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Women from the microenterprise Nueva Luz y Vida prepare plantain chips in Berlin, Honduras.

After my experience on the Study Tour, I spent a few more days visiting projects in Honduras with Jose Alfredo Coto, the national project coordinator for Heifer Honduras. On my last day in the country, Jose Alfredo drove us up a dirt road that twisted up and around a mountain in the Department of Copan. After more than an hour of driving, we arrived in the community of Berlin, which rests on the top of the mountain.

The two of us joined six of the 12 women who make up the Nueva Luz y Vida (New Light and Life) microenterprise in a small building divided into two rooms. The group makes tajadas de platano, or plantain chips, and sells them in the communities on the mountainside as a part of the Heifer project "Strengthening Rural Microenterprises in Honduras."

As soon as we sat down to have a conversation the women became animated, making it clear that the group is closely knit as the small room quickly filled with laughter.

"It's better to work in a group," said new member Maria Ester Robles with her daughter, Daniela, clinging to her side. "It's more fun and worth (the effort)." The rest of the Nueva Luz members agreed that working as a group not only made sense economically but was personally rewarding as well.

Nueva Luz y Vida formed about five years ago to find a way to supplement their families' incomes and improve their livelihoods. The group originally though about focusing their microenterprise on pastries and bread, they quickly realized that those kinds of businesses are expensive to begin.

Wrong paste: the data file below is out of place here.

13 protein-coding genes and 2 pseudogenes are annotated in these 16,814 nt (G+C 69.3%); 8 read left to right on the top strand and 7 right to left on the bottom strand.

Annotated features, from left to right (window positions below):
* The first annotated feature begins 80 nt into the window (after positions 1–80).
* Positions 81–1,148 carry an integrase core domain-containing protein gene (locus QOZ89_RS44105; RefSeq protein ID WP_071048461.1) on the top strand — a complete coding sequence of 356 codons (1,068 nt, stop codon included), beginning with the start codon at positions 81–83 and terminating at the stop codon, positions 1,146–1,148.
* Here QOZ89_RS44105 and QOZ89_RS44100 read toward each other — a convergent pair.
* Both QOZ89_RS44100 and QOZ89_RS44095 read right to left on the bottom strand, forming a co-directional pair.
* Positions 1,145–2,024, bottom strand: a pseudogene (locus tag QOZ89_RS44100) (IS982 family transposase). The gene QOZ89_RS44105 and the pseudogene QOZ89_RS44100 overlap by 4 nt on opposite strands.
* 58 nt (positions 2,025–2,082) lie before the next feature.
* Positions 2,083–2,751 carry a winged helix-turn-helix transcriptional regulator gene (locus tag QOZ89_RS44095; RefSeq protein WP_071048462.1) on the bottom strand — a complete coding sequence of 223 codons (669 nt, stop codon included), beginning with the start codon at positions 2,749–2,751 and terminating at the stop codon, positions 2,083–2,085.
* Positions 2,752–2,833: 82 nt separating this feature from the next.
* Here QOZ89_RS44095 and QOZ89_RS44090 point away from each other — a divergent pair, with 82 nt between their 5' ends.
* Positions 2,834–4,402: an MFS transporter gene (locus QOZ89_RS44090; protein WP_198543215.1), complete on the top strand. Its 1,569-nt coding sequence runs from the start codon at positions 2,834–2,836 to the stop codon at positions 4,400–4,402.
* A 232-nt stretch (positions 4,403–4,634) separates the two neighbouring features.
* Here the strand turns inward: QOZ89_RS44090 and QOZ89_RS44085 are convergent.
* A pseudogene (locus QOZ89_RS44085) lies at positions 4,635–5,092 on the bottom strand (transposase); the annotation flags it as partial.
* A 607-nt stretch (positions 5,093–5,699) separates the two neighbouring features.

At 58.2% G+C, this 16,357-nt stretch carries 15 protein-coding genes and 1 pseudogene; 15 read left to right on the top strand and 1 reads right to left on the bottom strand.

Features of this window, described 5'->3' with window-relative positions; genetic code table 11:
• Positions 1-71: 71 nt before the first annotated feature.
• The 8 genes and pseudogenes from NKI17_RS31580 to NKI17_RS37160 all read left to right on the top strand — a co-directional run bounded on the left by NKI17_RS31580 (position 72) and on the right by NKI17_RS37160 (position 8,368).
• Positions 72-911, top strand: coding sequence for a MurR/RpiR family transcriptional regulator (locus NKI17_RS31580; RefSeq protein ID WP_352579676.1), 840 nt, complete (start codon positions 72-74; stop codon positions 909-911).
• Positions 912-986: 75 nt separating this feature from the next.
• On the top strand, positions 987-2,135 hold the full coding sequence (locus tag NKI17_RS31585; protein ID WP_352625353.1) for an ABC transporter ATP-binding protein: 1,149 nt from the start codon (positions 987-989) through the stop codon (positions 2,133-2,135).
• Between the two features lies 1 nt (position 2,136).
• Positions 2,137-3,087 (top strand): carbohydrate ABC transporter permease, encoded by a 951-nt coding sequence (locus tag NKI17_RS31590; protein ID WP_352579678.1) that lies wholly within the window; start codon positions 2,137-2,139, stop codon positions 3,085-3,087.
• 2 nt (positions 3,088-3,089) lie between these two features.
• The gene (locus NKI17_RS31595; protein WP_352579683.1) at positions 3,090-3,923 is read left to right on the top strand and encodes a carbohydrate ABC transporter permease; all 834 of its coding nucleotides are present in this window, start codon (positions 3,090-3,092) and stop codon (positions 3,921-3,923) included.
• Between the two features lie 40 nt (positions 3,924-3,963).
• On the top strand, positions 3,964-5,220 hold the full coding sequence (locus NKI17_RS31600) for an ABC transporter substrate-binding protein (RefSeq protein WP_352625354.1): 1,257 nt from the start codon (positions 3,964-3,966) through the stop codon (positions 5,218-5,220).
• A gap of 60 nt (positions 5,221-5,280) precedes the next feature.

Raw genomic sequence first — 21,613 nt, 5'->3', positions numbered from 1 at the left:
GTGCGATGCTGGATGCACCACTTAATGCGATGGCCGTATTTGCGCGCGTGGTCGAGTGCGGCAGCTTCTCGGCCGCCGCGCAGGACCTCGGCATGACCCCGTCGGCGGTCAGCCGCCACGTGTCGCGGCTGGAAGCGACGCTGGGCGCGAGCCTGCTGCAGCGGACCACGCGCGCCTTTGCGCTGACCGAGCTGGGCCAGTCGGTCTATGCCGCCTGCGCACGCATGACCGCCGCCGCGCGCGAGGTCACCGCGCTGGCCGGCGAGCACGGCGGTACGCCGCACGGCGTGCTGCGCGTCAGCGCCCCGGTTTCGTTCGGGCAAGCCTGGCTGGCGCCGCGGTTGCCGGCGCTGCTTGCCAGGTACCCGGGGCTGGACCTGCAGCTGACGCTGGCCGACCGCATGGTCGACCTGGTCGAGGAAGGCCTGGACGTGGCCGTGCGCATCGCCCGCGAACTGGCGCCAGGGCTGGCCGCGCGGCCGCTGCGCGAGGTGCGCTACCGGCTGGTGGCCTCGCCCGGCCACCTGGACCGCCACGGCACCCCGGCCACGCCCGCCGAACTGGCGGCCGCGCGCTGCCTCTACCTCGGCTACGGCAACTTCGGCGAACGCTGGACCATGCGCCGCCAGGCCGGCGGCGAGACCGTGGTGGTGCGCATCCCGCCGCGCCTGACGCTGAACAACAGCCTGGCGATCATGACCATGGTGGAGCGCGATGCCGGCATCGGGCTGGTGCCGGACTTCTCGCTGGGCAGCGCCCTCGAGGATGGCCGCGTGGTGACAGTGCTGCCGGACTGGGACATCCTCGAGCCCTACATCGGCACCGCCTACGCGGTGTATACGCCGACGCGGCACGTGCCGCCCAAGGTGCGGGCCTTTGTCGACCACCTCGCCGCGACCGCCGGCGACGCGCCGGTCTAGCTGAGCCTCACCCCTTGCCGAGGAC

The members eventually decided to make plantain chips because the start-up costs are cheaper and nine of the members had plantain trees. Zoila Alvarado, now the group's president, taught the rest of the group members how to make the chips. Years later, they have perfected and streamlined the process.

"We try to figure out everyone's skills (and use them)," said Zoila. "Who is good at cooking? Who is good at business?"

The cooking takes place in the back room of the small building where we sat down to chat. With each member (wo)manning her own station, the plantains are sliced and cooked in oil, then seasonings (chile limon or BBQ) and salt are added before the chips are placed in a plastic bag. (Note: They are delicious.)

As you can see in the video, space quickly becomes an issue when the women are cooking. To remedy that, a new, more spacious home for the small business has been newly constructed using Heifer funds, and the group will be moving in soon.

Heifer Honduras is also providing technical support to the microenterprise. Even though some of the women have plantain trees, the group sometimes goes through as many as 100 plantains a day, so finding enough raw material for the chips can be difficult. This is the first challenge Nueva Luz and Heifer Honduras are trying to meet, and the first step has been finding a small plot of land (one manzana, or about 1.7 acres) that the women share for growing plantains.

The second challenge is connecting to a larger market. Heifer Honduras and Nueva Luz are working together to assess the local market, and Nueva Luz members are receiving training on branding, barcodes, sanitation standards, legal registration, and organization and administration to prepare the group for reaching more communities. The microenterprise members are also hoping to eventually have access to a car or motorcycles so they will be able to market their product more efficiently.

Both challenges are significant, but so are the success and determination of the Nueva Luz members. You can help support Nueva Luz and other hard-working microenterprises in Honduras through the Honduras umbrella project match. Any gift you give will be doubled by an anonymous donor and will help thousands of families improve their nutrition and income!

Some of the members of Nueva Luz y Vida pose in their future kitchen for cooking plantain chips.


Jason Woods

Jason Woods is from Stillwater, Oklahoma, and has worked for the Americas Area Program of Heifer International since 2010. He has a master’s in cultural geography and a bachelor’s in news-editorial journalism. His passion for Heifer’s work started as a teenager, when he spent a weekend at Heifer Ranch’s Global Village in Perryville, Arkansas.